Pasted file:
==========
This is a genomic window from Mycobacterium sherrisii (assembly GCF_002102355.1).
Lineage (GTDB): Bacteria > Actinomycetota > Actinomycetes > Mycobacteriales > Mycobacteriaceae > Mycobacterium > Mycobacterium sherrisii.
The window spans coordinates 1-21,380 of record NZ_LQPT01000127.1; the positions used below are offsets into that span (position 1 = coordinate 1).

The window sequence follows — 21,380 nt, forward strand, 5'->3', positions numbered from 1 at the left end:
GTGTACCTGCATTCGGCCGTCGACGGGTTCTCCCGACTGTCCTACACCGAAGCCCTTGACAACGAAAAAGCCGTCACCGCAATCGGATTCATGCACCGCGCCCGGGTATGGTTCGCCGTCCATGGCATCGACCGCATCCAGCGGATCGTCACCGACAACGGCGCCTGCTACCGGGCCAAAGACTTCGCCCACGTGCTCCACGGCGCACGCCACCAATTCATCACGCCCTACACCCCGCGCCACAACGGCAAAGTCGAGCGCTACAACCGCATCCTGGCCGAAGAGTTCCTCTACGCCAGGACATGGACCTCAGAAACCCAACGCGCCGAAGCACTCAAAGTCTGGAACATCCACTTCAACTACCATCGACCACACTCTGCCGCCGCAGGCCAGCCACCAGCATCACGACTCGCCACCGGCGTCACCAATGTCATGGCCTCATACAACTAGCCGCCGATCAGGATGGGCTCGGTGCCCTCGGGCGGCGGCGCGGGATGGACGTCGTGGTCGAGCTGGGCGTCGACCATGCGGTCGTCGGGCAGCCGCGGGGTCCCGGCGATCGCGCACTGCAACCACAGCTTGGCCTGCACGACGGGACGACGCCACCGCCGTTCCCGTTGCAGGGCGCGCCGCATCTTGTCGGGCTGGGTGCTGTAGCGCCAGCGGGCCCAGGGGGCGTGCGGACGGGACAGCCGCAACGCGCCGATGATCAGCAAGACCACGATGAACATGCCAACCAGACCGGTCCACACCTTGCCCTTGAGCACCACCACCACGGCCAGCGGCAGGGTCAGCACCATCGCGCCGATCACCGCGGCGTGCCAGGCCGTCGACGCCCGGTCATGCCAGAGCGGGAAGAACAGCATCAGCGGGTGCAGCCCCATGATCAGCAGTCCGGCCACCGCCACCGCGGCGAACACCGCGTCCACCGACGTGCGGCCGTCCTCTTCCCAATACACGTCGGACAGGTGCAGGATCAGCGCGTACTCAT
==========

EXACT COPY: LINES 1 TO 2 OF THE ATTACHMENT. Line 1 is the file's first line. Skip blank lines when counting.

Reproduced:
This is a genomic window from Mycobacterium sherrisii (assembly GCF_002102355.1).
Lineage (GTDB): Bacteria > Actinomycetota > Actinomycetes > Mycobacteriales > Mycobacteriaceae > Mycobacterium > Mycobacterium sherrisii.